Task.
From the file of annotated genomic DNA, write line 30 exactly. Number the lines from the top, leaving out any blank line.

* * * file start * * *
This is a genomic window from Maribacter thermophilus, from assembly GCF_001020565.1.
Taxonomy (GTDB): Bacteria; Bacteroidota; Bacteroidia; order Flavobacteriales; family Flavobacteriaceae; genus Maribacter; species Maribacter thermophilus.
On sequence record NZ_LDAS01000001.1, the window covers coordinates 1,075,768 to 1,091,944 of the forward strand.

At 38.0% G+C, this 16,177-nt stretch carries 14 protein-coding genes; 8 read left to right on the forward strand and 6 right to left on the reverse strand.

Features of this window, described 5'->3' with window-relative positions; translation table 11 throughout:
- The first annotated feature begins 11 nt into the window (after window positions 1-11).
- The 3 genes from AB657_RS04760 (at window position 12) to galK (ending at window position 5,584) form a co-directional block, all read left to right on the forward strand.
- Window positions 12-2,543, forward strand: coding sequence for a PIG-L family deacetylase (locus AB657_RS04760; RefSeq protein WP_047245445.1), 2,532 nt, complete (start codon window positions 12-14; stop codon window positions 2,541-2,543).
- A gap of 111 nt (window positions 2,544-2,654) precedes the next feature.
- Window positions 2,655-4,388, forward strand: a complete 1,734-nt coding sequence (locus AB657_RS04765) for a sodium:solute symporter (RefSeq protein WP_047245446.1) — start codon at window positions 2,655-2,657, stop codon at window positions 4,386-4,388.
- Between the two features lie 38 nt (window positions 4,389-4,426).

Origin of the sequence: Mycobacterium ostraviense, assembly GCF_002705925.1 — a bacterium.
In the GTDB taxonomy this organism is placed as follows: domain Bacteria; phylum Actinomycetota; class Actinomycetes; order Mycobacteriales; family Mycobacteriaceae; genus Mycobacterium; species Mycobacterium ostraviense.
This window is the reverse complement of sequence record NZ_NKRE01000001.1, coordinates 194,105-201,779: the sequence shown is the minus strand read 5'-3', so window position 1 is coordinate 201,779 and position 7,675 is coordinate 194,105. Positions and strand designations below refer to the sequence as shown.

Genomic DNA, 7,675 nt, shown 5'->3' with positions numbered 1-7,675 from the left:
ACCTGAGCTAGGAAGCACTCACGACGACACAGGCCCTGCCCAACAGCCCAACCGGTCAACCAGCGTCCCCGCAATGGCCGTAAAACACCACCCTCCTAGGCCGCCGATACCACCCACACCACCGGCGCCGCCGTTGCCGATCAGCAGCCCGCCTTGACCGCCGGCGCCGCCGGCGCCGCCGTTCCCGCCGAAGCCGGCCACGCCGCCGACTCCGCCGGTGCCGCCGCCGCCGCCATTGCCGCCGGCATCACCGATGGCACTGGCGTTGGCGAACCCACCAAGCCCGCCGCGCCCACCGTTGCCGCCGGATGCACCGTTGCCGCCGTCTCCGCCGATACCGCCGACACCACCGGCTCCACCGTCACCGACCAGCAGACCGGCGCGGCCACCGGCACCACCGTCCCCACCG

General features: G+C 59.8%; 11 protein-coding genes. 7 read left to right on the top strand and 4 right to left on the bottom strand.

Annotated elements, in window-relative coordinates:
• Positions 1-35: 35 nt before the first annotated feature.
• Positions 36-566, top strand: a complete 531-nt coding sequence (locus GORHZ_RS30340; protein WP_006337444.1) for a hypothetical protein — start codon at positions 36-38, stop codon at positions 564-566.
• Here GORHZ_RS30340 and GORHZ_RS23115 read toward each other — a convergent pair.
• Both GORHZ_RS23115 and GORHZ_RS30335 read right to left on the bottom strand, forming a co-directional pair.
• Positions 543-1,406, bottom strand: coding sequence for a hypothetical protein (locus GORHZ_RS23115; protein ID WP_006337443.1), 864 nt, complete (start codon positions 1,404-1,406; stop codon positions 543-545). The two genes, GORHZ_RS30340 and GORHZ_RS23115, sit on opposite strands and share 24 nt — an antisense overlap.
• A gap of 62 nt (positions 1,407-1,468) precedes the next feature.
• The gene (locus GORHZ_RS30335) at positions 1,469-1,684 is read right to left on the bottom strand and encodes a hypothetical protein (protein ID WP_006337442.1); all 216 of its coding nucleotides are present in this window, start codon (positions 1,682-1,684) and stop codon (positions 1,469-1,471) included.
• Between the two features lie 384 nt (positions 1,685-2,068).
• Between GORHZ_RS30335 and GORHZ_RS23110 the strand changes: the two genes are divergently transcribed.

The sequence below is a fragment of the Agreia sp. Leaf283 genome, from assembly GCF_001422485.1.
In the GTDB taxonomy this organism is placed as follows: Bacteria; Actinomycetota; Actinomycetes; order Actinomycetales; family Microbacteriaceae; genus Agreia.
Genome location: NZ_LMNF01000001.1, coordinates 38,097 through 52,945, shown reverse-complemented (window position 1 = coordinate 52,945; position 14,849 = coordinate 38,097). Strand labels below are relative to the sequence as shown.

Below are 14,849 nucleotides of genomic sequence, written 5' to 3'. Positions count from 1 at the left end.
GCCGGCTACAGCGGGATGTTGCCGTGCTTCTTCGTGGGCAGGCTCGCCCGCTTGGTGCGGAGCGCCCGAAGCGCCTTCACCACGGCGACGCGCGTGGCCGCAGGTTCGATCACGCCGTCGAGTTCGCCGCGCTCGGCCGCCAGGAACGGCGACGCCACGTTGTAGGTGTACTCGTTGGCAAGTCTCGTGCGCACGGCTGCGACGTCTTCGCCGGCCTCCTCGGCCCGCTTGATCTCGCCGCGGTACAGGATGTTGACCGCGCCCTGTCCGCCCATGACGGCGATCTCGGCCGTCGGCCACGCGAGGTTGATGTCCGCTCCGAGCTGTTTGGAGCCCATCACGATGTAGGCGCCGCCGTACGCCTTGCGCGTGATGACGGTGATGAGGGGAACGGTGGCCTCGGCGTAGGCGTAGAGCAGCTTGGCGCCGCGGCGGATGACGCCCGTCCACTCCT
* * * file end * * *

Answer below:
Genome location: NZ_LMNF01000001.1, coordinates 38,097 through 52,945, shown reverse-complemented (window position 1 = coordinate 52,945; position 14,849 = coordinate 38,097). Strand labels below are relative to the sequence as shown.